Light It UP! Scores Funding For Alexandria Basketball Courts

It’s truly amazing what a group of citizens can do when they partner up on something they care about – even if it’s something as simple as installing lights at outdoor basketball courts.

Started by Alexandria, Virginia natives Chris Denby, Bruce Falk and Mike Porterfield, community group Light It UP! (LIU) has gained enough support to partner with the City of Alexandria to provide lights at the basketball courts at Potomac Yard Park. Through fundraising efforts in the area, the group’s connections with Alexandria Mayor Justin Wilson and councilman John Taylor Chapman, and sheer patience and determination, this $150,000 project has become a reality.

In 2016, the trio noticed there was inequity at the brand-new facilities at Potomac Yard, whether they were just passing by or in Porterfield’s case, picking up his son from the park just after dusk. There were lights on the tennis courts but not on the basketball courts. His son was shooting baskets in pitch black, but light was coming from the tennis courts, which didn’t seem right to him.

“As I’m waiting for him, I’m texting [Mayor] Wilson because we all know he’s dialed in,” Porterfield says. “He responded saying, ‘You’re a little late to the party; there’s already two guys [Falk and Denby] who are on it.’”

Mayor Wilson, along with the Alexandria City Council, supported the creation of a public-private partnership to help fund the new project, giving the guys the freedom to really make it happen.

“From there, Mike was a huge help, spurring us along with connections, energy and fundraising expertise that Bruce and I didn’t have prior to this,” Denby says. “We also took advantage of a lot of the opportunities [nonprofit] ACT for Alexandria provided to get well-known in the community. Their fundraising efforts were great and gave us some more clout.”

ACT for Alexandria’s annual Spring2ACTion event aims to strengthen the local community as a “giving day” to support all the nonprofits doing incredible work locally, which benefited LIU’s progress as well.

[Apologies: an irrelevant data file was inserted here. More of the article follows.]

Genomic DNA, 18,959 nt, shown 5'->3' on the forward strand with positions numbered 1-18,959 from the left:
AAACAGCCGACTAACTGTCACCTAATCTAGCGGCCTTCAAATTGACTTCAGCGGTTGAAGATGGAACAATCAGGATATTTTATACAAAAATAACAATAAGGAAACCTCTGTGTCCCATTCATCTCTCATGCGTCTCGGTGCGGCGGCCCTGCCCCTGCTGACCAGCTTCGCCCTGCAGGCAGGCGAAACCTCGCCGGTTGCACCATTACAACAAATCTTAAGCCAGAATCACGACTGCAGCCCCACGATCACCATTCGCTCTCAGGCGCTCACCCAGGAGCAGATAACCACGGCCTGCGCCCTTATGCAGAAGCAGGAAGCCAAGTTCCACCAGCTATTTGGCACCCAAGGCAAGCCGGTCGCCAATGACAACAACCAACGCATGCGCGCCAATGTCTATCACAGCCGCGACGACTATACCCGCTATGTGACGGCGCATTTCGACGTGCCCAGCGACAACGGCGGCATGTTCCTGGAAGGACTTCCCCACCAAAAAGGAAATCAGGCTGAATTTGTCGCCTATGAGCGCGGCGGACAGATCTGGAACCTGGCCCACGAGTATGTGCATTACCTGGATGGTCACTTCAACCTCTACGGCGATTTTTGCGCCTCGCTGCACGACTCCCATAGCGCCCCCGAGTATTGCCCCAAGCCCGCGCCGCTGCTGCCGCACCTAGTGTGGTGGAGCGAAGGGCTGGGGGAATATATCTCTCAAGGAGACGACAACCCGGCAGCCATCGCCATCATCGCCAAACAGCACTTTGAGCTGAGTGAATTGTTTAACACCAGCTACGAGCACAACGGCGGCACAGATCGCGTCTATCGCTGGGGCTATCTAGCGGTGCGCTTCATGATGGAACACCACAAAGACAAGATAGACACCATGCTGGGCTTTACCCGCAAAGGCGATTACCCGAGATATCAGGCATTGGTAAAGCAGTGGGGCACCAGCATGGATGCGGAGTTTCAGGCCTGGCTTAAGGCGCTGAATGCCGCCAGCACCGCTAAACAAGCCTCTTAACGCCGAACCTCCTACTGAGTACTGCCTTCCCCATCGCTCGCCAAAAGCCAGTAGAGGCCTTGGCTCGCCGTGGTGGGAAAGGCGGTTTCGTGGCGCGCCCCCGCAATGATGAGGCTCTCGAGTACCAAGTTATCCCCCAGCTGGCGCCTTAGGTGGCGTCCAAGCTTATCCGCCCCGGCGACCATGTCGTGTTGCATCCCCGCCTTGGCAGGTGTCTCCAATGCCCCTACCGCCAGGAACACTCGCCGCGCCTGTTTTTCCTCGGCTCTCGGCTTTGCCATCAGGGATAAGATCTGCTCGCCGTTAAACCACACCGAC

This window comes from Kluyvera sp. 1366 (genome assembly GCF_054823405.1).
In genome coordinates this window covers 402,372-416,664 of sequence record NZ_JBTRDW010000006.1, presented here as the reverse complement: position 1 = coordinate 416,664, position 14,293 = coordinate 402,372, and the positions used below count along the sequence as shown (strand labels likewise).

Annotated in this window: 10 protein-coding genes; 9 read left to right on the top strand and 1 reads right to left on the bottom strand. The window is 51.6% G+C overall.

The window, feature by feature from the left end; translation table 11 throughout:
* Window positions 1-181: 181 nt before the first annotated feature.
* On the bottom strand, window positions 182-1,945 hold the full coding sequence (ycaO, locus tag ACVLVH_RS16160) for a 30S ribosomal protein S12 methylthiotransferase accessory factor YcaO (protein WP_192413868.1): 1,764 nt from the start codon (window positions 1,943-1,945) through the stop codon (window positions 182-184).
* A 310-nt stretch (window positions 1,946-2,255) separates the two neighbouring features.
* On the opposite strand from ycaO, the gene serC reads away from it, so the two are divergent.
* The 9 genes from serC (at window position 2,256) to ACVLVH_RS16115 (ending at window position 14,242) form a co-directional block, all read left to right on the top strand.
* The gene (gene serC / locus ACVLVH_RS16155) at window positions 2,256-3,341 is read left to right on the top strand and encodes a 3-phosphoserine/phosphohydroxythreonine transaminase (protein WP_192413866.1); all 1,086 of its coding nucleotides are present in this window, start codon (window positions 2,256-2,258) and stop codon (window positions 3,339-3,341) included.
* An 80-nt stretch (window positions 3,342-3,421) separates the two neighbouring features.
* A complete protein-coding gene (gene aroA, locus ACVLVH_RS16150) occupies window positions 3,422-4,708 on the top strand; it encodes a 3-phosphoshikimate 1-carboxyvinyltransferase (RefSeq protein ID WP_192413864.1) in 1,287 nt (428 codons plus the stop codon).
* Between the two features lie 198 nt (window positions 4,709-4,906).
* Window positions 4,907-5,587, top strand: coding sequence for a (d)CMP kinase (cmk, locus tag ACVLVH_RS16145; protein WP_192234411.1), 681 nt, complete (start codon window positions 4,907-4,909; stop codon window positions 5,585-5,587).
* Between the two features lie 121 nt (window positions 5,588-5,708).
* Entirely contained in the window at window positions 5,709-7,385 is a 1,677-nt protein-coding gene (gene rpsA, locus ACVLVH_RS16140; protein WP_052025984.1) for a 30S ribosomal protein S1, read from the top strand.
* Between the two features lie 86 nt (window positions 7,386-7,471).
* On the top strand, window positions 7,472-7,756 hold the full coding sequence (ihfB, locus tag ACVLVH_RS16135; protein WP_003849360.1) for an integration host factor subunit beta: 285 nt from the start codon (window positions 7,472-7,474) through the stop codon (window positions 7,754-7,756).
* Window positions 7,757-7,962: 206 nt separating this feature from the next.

“We got some camera time, and experienced good camaraderie with people organizing Alexandria-specific events,” Falk says. “John and Justin came out to dunk on our mini-hoop; those things also lead to productive, positive photo ops that we can leverage on Facebook and elsewhere – things that are individually small but amplify one another.”

LIU is all about extending the use of the basketball courts and their overall time availability, but there’s also increased opportunities for local rec leagues and others that might be able to take advantage of the courts in a structured way “that’s beneficial to specific organizations and the city in terms of revenue and maintenance,” Falk says. “We think of it as a positive feedback loop.”

Of course, only time will tell the long-term impact LIU will make, but it’s clear the project is creating opportunities for the overall community.

“The legacy of what this could be [includes] more kids who are staying occupied, doing healthy activities and not hanging out playing video games when the weather is good,” Denby says. “You’ll get adults that are staying fit, staying happy and they’re outside being good citizens for good health. There’s no measure for that, but you know that it’s going to be the result.”

Falk touches on an invisible benefit for people that have been going by Potomac Yard, seeing lights from the tennis courts and darkness on the basketball courts.

“For people inclined to make use of the basketball courts, there was an implicit message that they are somehow less important, or their needs are somehow less important,” he says. “Now that the lights are going up, we are showing the city values everybody equally.”

Not only that, the usage of the courts will increase significantly, raising an excellent point about the numbers of the sport.

“In basketball, you’re going to get at least 10 people playing and sometimes more,” Falk says.

Denby adds, “There’s always someone saying, ‘I got next game.’ The force multiplier is huge. You’re rotating through [players] on a good day.”

The lights have been ordered by the City of Alexandria and the LIU team is waiting eagerly for the installation date. Signage is being finalized and funds are completely transferred. Now all that’s left to do is host the unveiling later this spring.

“The unveiling should be awesome,” Falk says. “[We’ll] have two rec kids’ teams, and we’ll have them play under the lights. We’re excited be able to recognize all our donors and major supporters.”

Light It UP! is successfully bringing lights to the community basketball courts at Potomac Yard Park thanks to PARKnerships with the Department of Recreation, Parks and Cultural Activities (RPCA).


To learn more and receive updates about the LIU project, visit www.fb.com/pg/lightituppotomacyards.

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Kayla Marsh

Kayla grew up in Falls Church and graduated from JMU in May 2016 with a major in media arts and design. She was an editor for two student-produced publications in addition to studying Spanish, Italian and American Sign Language. She has Harrisonburg's incredible food scene to thank for her beer and food obsessions. You can find her singing in traffic, eating tacos or live tweeting The Bachelor.